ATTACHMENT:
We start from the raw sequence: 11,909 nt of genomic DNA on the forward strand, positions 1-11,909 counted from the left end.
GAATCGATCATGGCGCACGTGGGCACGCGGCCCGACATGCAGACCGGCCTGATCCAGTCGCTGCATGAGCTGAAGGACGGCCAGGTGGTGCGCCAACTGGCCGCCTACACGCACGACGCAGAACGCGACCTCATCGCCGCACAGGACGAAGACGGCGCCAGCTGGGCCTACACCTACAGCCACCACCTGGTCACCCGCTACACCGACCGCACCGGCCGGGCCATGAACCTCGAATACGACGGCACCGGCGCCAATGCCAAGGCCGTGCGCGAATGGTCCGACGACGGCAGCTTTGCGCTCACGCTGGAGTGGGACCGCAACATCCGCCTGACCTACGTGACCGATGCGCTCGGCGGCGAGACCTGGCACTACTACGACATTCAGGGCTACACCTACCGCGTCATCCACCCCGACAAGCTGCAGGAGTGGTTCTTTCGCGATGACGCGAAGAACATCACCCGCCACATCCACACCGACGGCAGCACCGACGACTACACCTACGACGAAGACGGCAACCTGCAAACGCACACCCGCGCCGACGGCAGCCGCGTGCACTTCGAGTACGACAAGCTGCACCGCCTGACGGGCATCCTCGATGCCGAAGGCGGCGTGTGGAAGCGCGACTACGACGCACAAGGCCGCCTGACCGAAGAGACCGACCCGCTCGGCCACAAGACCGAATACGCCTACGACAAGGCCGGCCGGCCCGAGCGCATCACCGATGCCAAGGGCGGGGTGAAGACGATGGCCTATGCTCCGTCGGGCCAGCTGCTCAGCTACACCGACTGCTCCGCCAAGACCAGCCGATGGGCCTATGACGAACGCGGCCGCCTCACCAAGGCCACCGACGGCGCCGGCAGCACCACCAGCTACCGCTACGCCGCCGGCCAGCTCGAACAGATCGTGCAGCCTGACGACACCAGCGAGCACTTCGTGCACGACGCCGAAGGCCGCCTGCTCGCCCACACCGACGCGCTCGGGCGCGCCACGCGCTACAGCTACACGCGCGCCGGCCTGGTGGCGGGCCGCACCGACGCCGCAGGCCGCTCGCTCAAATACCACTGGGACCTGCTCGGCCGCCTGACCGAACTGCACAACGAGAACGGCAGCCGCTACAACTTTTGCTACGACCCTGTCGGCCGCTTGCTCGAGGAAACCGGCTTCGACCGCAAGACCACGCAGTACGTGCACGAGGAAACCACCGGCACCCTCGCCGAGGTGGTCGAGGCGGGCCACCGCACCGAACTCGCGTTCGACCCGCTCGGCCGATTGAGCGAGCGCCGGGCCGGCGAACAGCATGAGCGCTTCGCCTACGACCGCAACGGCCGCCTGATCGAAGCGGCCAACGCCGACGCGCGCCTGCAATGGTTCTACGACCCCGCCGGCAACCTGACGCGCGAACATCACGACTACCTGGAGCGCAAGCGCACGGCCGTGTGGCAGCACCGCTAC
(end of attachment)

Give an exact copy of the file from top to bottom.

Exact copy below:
We start from the raw sequence: 11,909 nt of genomic DNA on the forward strand, positions 1-11,909 counted from the left end.
GAATCGATCATGGCGCACGTGGGCACGCGGCCCGACATGCAGACCGGCCTGATCCAGTCGCTGCATGAGCTGAAGGACGGCCAGGTGGTGCGCCAACTGGCCGCCTACACGCACGACGCAGAACGCGACCTCATCGCCGCACAGGACGAAGACGGCGCCAGCTGGGCCTACACCTACAGCCACCACCTGGTCACCCGCTACACCGACCGCACCGGCCGGGCCATGAACCTCGAATACGACGGCACCGGCGCCAATGCCAAGGCCGTGCGCGAATGGTCCGACGACGGCAGCTTTGCGCTCACGCTGGAGTGGGACCGCAACATCCGCCTGACCTACGTGACCGATGCGCTCGGCGGCGAGACCTGGCACTACTACGACATTCAGGGCTACACCTACCGCGTCATCCACCCCGACAAGCTGCAGGAGTGGTTCTTTCGCGATGACGCGAAGAACATCACCCGCCACATCCACACCGACGGCAGCACCGACGACTACACCTACGACGAAGACGGCAACCTGCAAACGCACACCCGCGCCGACGGCAGCCGCGTGCACTTCGAGTACGACAAGCTGCACCGCCTGACGGGCATCCTCGATGCCGAAGGCGGCGTGTGGAAGCGCGACTACGACGCACAAGGCCGCCTGACCGAAGAGACCGACCCGCTCGGCCACAAGACCGAATACGCCTACGACAAGGCCGGCCGGCCCGAGCGCATCACCGATGCCAAGGGCGGGGTGAAGACGATGGCCTATGCTCCGTCGGGCCAGCTGCTCAGCTACACCGACTGCTCCGCCAAGACCAGCCGATGGGCCTATGACGAACGCGGCCGCCTCACCAAGGCCACCGACGGCGCCGGCAGCACCACCAGCTACCGCTACGCCGCCGGCCAGCTCGAACAGATCGTGCAGCCTGACGACACCAGCGAGCACTTCGTGCACGACGCCGAAGGCCGCCTGCTCGCCCACACCGACGCGCTCGGGCGCGCCACGCGCTACAGCTACACGCGCGCCGGCCTGGTGGCGGGCCGCACCGACGCCGCAGGCCGCTCGCTCAAATACCACTGGGACCTGCTCGGCCGCCTGACCGAACTGCACAACGAGAACGGCAGCCGCTACAACTTTTGCTACGACCCTGTCGGCCGCTTGCTCGAGGAAACCGGCTTCGACCGCAAGACCACGCAGTACGTGCACGAGGAAACCACCGGCACCCTCGCCGAGGTGGTCGAGGCGGGCCACCGCACCGAACTCGCGTTCGACCCGCTCGGCCGATTGAGCGAGCGCCGGGCCGGCGAACAGCATGAGCGCTTCGCCTACGACCGCAACGGCCGCCTGATCGAAGCGGCCAACGCCGACGCGCGCCTGCAATGGTTCTACGACCCCGCCGGCAACCTGACGCGCGAACATCACGACTACCTGGAGCGCAAGCGCACGGCCGTGTGGCAGCACCGCTAC